flynjack1
2009-Nov-02, 03:28 PM
And if the helo was in a MOA conducting a night training exercise, they may have been on NVGs, with the anticollision lights turned off, rendering them even less visible.

Definitely they would have the Anti-smash lights off if they had goggled up. If it was not yet full dark they would have had visibility issues every time they faced the western horizon. I believe that this area is an alert area, which is essentially a MOA over water. I doubt these aircraft were in communication with each other, though I haven't seen anything on this specifically.

flynjack1
2009-Nov-02, 03:43 PM
Actually it was a Warning Area according to this ;

http://www.navytimes.com/news/2009/11/ap_midair_collision_110209/

Who had control over the airspace at the time of the collision is in question. Often control in these instances is advisory and not always covered by radar, as both of these aircraft were at low altitudes. My experience in these type areas is to tune controlling agency and operational frequencies of units in the area, but that may not have been possible or practical for the units involved.

mugaliens
2009-Nov-02, 08:10 PM
Actually it was a Warning Area according to this ;

http://www.navytimes.com/news/2009/11/ap_midair_collision_110209/

Who had control over the airspace at the time of the collision is in question. Often control in these instances is advisory and not always covered by radar, as both of these aircraft were at low altitudes. My experience in these type areas is to tune controlling agency and operational frequencies of units in the area, but that may not have been possible or practical for the units involved.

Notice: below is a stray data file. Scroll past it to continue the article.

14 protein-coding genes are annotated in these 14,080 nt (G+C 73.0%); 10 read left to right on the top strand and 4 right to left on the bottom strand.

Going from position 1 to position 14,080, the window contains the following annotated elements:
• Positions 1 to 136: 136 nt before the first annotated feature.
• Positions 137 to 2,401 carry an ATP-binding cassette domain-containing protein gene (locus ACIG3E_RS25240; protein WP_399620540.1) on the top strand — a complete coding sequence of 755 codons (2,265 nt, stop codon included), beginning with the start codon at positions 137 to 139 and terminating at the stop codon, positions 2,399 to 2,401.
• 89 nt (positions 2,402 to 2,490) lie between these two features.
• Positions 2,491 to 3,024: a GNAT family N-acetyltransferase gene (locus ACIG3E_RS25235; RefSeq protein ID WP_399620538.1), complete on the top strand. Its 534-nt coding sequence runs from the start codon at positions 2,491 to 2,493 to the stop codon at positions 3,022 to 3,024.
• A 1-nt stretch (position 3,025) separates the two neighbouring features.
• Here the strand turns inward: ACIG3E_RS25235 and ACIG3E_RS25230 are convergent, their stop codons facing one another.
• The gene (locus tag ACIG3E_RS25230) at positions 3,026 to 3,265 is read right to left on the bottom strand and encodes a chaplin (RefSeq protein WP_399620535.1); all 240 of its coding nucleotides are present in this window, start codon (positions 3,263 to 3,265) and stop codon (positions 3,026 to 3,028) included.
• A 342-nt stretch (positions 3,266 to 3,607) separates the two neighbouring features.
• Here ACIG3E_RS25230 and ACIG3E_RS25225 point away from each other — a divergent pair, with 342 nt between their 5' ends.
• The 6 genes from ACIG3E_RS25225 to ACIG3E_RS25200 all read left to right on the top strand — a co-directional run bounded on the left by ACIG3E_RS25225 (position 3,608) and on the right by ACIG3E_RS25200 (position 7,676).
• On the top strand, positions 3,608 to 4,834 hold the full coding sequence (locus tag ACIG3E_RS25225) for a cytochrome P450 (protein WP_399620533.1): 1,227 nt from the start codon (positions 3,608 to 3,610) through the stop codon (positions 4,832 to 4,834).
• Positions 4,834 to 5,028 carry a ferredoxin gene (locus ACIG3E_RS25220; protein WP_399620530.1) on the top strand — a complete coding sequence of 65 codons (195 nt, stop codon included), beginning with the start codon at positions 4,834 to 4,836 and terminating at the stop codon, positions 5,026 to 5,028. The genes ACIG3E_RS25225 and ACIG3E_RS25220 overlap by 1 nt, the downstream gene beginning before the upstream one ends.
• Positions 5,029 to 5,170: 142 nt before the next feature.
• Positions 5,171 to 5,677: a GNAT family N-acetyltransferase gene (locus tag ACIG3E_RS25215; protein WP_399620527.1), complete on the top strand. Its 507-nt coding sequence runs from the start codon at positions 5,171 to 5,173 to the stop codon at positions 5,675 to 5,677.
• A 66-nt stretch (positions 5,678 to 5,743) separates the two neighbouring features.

Warning area use is published in NOTAMs, and they're controlled by ATC. Most overwater routes scoot between them, but if you're doing anyting nonstandard that takes you through a warning area, it's ok, provided it's not active. If it is active, ATC will not (generally) allow you to transit any portion of the area.

flynjack1
2009-Nov-03, 01:29 AM
I am confident that both aircraft were legally in the airspace, but they were most likely operating by visual flight rules and responsible for their own see and avoid. I forget the name for the contol off the coast there, it alludes me at the moment, but my experience with them is they offer traffic advisories, but do not act as controllers unless you are on IFR handling. This mishap should be a call for TCAS if these aircraft were in fact no equipped. It wasnt available when I was in the service, and the military is slow sometimes to add gadgets deemed unnecessary by those who havent used them. TCAS is very helpful in crowded airspace. My first experience with it was several years ago in LA flying a helicopter at low altitudes over the city. Ones head is always on a swivel in the LA basin, but I was astounded by the amount of traffic that I saw on the TCAS compared to the amount I was accustomed to finding visually.

flynjack1
2009-Nov-04, 02:03 AM
Most recent info

http://www.navytimes.com/news/2009/11/coastguard_crash_110309w/

BigDon
2009-Nov-04, 02:22 PM
Man! That C-130 could have taken out the whole formation! I'm glad it didn't.